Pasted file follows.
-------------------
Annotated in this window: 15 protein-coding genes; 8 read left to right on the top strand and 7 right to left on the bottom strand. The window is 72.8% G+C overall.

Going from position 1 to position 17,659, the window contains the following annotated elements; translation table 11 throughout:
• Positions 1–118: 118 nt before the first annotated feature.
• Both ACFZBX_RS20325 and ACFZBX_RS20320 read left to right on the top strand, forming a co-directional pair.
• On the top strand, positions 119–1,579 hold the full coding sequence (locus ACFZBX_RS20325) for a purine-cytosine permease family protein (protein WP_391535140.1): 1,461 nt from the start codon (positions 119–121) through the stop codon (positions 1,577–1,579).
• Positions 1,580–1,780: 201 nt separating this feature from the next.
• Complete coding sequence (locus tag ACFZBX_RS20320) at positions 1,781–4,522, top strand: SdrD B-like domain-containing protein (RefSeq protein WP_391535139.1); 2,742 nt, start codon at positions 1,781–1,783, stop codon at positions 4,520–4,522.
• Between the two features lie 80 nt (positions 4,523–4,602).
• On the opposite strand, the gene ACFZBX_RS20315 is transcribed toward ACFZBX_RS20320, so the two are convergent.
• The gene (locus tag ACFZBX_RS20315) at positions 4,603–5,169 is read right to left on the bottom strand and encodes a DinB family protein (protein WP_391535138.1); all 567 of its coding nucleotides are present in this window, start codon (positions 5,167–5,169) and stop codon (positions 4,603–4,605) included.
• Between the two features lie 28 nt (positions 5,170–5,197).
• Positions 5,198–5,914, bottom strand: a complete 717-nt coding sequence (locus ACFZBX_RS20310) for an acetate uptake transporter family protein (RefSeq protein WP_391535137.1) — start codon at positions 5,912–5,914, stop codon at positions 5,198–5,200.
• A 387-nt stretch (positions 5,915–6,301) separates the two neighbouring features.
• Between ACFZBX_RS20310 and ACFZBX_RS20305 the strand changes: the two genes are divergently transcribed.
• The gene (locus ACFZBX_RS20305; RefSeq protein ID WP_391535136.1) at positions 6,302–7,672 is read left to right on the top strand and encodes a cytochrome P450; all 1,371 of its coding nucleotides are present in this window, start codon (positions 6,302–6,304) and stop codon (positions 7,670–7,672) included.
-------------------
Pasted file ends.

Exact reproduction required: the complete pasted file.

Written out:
Annotated in this window: 15 protein-coding genes; 8 read left to right on the top strand and 7 right to left on the bottom strand. The window is 72.8% G+C overall.

Going from position 1 to position 17,659, the window contains the following annotated elements; translation table 11 throughout:
• Positions 1–118: 118 nt before the first annotated feature.
• Both ACFZBX_RS20325 and ACFZBX_RS20320 read left to right on the top strand, forming a co-directional pair.
• On the top strand, positions 119–1,579 hold the full coding sequence (locus ACFZBX_RS20325) for a purine-cytosine permease family protein (protein WP_391535140.1): 1,461 nt from the start codon (positions 119–121) through the stop codon (positions 1,577–1,579).
• Positions 1,580–1,780: 201 nt separating this feature from the next.
• Complete coding sequence (locus tag ACFZBX_RS20320) at positions 1,781–4,522, top strand: SdrD B-like domain-containing protein (RefSeq protein WP_391535139.1); 2,742 nt, start codon at positions 1,781–1,783, stop codon at positions 4,520–4,522.
• Between the two features lie 80 nt (positions 4,523–4,602).
• On the opposite strand, the gene ACFZBX_RS20315 is transcribed toward ACFZBX_RS20320, so the two are convergent.
• The gene (locus tag ACFZBX_RS20315) at positions 4,603–5,169 is read right to left on the bottom strand and encodes a DinB family protein (protein WP_391535138.1); all 567 of its coding nucleotides are present in this window, start codon (positions 5,167–5,169) and stop codon (positions 4,603–4,605) included.
• Between the two features lie 28 nt (positions 5,170–5,197).
• Positions 5,198–5,914, bottom strand: a complete 717-nt coding sequence (locus ACFZBX_RS20310) for an acetate uptake transporter family protein (RefSeq protein WP_391535137.1) — start codon at positions 5,912–5,914, stop codon at positions 5,198–5,200.
• A 387-nt stretch (positions 5,915–6,301) separates the two neighbouring features.
• Between ACFZBX_RS20310 and ACFZBX_RS20305 the strand changes: the two genes are divergently transcribed.
• The gene (locus ACFZBX_RS20305; RefSeq protein ID WP_391535136.1) at positions 6,302–7,672 is read left to right on the top strand and encodes a cytochrome P450; all 1,371 of its coding nucleotides are present in this window, start codon (positions 6,302–6,304) and stop codon (positions 7,670–7,672) included.